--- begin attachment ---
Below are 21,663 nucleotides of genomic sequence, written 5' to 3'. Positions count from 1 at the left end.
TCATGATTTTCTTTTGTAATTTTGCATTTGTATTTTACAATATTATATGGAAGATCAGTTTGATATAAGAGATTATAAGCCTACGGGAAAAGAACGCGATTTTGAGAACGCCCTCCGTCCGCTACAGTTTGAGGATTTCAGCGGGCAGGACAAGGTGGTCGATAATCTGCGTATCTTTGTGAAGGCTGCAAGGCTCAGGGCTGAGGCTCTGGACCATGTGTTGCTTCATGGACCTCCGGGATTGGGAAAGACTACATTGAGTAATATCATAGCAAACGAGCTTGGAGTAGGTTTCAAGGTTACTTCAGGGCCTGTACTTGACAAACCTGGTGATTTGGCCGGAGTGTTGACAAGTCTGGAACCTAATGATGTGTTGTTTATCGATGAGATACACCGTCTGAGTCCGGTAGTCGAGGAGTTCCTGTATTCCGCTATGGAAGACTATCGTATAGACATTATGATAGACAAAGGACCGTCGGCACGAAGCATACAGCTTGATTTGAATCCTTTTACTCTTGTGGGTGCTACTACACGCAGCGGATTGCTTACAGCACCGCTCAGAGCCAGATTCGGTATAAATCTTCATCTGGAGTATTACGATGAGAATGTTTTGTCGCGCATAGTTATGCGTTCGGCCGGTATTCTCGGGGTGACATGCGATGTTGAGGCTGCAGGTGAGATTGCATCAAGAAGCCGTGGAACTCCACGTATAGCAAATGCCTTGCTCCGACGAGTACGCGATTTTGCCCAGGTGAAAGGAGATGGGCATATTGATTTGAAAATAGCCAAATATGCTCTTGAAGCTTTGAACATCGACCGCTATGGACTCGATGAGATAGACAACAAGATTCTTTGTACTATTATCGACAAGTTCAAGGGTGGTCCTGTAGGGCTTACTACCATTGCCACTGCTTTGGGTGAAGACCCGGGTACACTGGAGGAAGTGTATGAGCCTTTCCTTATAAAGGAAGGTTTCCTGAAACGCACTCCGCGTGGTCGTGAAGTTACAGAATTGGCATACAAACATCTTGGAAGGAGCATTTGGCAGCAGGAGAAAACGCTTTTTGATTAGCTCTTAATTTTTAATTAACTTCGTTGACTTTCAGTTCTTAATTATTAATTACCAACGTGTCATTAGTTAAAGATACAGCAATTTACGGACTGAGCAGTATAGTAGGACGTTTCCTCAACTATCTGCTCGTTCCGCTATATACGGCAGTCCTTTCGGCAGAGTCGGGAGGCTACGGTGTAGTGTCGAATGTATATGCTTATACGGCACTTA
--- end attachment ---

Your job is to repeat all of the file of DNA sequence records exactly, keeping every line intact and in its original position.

Below are 21,663 nucleotides of genomic sequence, written 5' to 3'. Positions count from 1 at the left end.
TCATGATTTTCTTTTGTAATTTTGCATTTGTATTTTACAATATTATATGGAAGATCAGTTTGATATAAGAGATTATAAGCCTACGGGAAAAGAACGCGATTTTGAGAACGCCCTCCGTCCGCTACAGTTTGAGGATTTCAGCGGGCAGGACAAGGTGGTCGATAATCTGCGTATCTTTGTGAAGGCTGCAAGGCTCAGGGCTGAGGCTCTGGACCATGTGTTGCTTCATGGACCTCCGGGATTGGGAAAGACTACATTGAGTAATATCATAGCAAACGAGCTTGGAGTAGGTTTCAAGGTTACTTCAGGGCCTGTACTTGACAAACCTGGTGATTTGGCCGGAGTGTTGACAAGTCTGGAACCTAATGATGTGTTGTTTATCGATGAGATACACCGTCTGAGTCCGGTAGTCGAGGAGTTCCTGTATTCCGCTATGGAAGACTATCGTATAGACATTATGATAGACAAAGGACCGTCGGCACGAAGCATACAGCTTGATTTGAATCCTTTTACTCTTGTGGGTGCTACTACACGCAGCGGATTGCTTACAGCACCGCTCAGAGCCAGATTCGGTATAAATCTTCATCTGGAGTATTACGATGAGAATGTTTTGTCGCGCATAGTTATGCGTTCGGCCGGTATTCTCGGGGTGACATGCGATGTTGAGGCTGCAGGTGAGATTGCATCAAGAAGCCGTGGAACTCCACGTATAGCAAATGCCTTGCTCCGACGAGTACGCGATTTTGCCCAGGTGAAAGGAGATGGGCATATTGATTTGAAAATAGCCAAATATGCTCTTGAAGCTTTGAACATCGACCGCTATGGACTCGATGAGATAGACAACAAGATTCTTTGTACTATTATCGACAAGTTCAAGGGTGGTCCTGTAGGGCTTACTACCATTGCCACTGCTTTGGGTGAAGACCCGGGTACACTGGAGGAAGTGTATGAGCCTTTCCTTATAAAGGAAGGTTTCCTGAAACGCACTCCGCGTGGTCGTGAAGTTACAGAATTGGCATACAAACATCTTGGAAGGAGCATTTGGCAGCAGGAGAAAACGCTTTTTGATTAGCTCTTAATTTTTAATTAACTTCGTTGACTTTCAGTTCTTAATTATTAATTACCAACGTGTCATTAGTTAAAGATACAGCAATTTACGGACTGAGCAGTATAGTAGGACGTTTCCTCAACTATCTGCTCGTTCCGCTATATACGGCAGTCCTTTCGGCAGAGTCGGGAGGCTACGGTGTAGTGTCGAATGTATATGCTTATACGGCACTTA